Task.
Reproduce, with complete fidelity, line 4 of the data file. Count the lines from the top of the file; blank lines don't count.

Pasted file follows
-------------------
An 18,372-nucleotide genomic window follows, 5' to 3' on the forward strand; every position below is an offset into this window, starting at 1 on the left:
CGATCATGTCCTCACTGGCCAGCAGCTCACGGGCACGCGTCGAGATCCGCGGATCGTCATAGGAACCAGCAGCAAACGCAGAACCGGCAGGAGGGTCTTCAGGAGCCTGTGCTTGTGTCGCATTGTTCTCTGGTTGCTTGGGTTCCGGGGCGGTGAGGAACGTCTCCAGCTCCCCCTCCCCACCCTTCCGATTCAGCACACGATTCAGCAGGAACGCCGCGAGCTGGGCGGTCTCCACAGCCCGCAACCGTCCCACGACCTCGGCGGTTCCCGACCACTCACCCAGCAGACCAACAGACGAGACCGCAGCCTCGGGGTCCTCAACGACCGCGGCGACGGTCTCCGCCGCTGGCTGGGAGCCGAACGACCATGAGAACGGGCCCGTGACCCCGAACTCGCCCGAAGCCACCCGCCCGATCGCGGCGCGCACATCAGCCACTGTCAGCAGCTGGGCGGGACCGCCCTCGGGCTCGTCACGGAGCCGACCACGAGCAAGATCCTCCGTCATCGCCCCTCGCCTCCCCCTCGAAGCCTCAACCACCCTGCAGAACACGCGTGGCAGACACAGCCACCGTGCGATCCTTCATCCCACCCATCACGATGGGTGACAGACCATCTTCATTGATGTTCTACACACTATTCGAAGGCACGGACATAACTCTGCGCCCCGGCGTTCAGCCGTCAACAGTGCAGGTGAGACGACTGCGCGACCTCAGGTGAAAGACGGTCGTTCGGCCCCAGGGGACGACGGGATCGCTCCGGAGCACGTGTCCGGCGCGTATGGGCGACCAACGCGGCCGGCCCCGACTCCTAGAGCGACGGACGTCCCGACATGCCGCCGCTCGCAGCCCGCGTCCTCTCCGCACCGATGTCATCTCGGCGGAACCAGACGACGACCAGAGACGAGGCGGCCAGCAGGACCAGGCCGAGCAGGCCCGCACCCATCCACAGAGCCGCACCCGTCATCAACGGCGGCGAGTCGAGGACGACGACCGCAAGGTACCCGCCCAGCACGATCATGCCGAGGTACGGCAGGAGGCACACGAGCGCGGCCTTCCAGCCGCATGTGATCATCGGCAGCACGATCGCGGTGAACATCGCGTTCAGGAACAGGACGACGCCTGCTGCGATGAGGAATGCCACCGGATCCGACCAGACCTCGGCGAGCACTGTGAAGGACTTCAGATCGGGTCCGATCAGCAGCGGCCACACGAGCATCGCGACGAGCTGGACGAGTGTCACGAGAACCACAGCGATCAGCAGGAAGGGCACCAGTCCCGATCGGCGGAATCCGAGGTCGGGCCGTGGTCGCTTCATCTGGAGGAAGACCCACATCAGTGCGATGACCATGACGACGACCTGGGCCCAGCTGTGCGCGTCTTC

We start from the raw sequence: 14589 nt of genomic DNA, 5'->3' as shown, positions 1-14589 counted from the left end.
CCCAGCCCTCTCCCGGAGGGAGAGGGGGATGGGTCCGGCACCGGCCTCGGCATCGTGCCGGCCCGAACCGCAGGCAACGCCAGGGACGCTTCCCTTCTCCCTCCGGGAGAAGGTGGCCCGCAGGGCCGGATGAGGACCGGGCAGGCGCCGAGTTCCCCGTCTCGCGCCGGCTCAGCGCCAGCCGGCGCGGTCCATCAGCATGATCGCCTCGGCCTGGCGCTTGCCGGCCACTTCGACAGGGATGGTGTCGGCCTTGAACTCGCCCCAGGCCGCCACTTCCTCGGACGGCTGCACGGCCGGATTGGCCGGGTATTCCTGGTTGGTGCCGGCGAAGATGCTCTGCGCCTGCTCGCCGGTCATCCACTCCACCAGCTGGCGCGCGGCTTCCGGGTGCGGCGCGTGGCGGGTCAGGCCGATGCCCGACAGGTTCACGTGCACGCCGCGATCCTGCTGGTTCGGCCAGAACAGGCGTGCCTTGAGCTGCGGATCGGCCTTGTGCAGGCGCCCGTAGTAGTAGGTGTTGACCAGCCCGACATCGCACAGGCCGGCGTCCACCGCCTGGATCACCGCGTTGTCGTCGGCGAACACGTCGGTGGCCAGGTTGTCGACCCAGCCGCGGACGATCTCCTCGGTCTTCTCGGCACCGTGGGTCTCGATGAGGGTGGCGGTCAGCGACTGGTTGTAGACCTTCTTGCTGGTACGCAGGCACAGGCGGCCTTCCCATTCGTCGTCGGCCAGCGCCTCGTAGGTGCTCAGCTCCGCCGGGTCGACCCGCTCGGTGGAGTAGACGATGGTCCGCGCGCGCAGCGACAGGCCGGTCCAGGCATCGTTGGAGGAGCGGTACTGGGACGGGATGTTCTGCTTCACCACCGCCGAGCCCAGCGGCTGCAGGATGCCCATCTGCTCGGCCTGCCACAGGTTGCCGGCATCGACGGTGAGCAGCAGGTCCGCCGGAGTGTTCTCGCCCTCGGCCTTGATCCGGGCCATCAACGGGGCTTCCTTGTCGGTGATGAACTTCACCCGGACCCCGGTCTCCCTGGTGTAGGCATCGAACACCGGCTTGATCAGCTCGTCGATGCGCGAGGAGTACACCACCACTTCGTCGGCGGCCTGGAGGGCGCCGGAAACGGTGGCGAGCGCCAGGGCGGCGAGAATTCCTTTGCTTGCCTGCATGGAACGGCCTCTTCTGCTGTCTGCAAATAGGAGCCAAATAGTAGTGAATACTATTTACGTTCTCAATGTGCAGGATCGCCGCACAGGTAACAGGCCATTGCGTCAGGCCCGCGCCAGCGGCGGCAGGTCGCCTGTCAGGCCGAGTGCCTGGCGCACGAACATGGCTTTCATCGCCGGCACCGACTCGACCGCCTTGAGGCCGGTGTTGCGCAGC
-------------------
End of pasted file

CCCAGCCCTCTCCCGGAGGGAGAGGGGGATGGGTCCGGCACCGGCCTCGGCATCGTGCCGGCCCGAACCGCAGGCAACGCCAGGGACGCTTCCCTTCTCCCTCCGGGAGAAGGTGGCCCGCAGGGCCGGATGAGGACCGGGCAGGCGCCGAGTTCCCCGTCTCGCGCCGGCTCAGCGCCAGCCGGCGCGGTCCATCAGCATGATCGCCTCGGCCTGGCGCTTGCCGGCCACTTCGACAGGGATGGTGTCGGCCTTGAACTCGCCCCAGGCCGCCACTTCCTCGGACGGCTGCACGGCCGGATTGGCCGGGTATTCCTGGTTGGTGCCGGCGAAGATGCTCTGCGCCTGCTCGCCGGTCATCCACTCCACCAGCTGGCGCGCGGCTTCCGGGTGCGGCGCGTGGCGGGTCAGGCCGATGCCCGACAGGTTCACGTGCACGCCGCGATCCTGCTGGTTCGGCCAGAACAGGCGTGCCTTGAGCTGCGGATCGGCCTTGTGCAGGCGCCCGTAGTAGTAGGTGTTGACCAGCCCGACATCGCACAGGCCGGCGTCCACCGCCTGGATCACCGCGTTGTCGTCGGCGAACACGTCGGTGGCCAGGTTGTCGACCCAGCCGCGGACGATCTCCTCGGTCTTCTCGGCACCGTGGGTCTCGATGAGGGTGGCGGTCAGCGACTGGTTGTAGACCTTCTTGCTGGTACGCAGGCACAGGCGGCCTTCCCATTCGTCGTCGGCCAGCGCCTCGTAGGTGCTCAGCTCCGCCGGGTCGACCCGCTCGGTGGAGTAGACGATGGTCCGCGCGCGCAGCGACAGGCCGGTCCAGGCATCGTTGGAGGAGCGGTACTGGGACGGGATGTTCTGCTTCACCACCGCCGAGCCCAGCGGCTGCAGGATGCCCATCTGCTCGGCCTGCCACAGGTTGCCGGCATCGACGGTGAGCAGCAGGTCCGCCGGAGTGTTCTCGCCCTCGGCCTTGATCCGGGCCATCAACGGGGCTTCCTTGTCGGTGATGAACTTCACCCGGACCCCGGTCTCCCTGGTGTAGGCATCGAACACCGGCTTGATCAGCTCGTCGATGCGCGAGGAGTACACCACCACTTCGTCGGCGGCCTGGAGGGCGCCGGAAACGGTGGCGAGCGCCAGGGCGGCGAGAATTCCTTTGCTTGCCTGCATGGAACGGCCTCTTCTGCTGTCTGCAAATAGGAGCCAAATAGTAGTGAATACTATTTACGTTCTCAATGTGCAGGATCGCCGCACAGGTAACAGGCCATTGCGTCAGGCCCGCGCCAGCGGCGGCAGGTCGCCTGTCAGGCCGAGTGCCTGGCGCACGAACATGGCTTTCATCGCCGGCACCGACTCGACCGCCTTGAGGCCGGTGTTGCGCAGC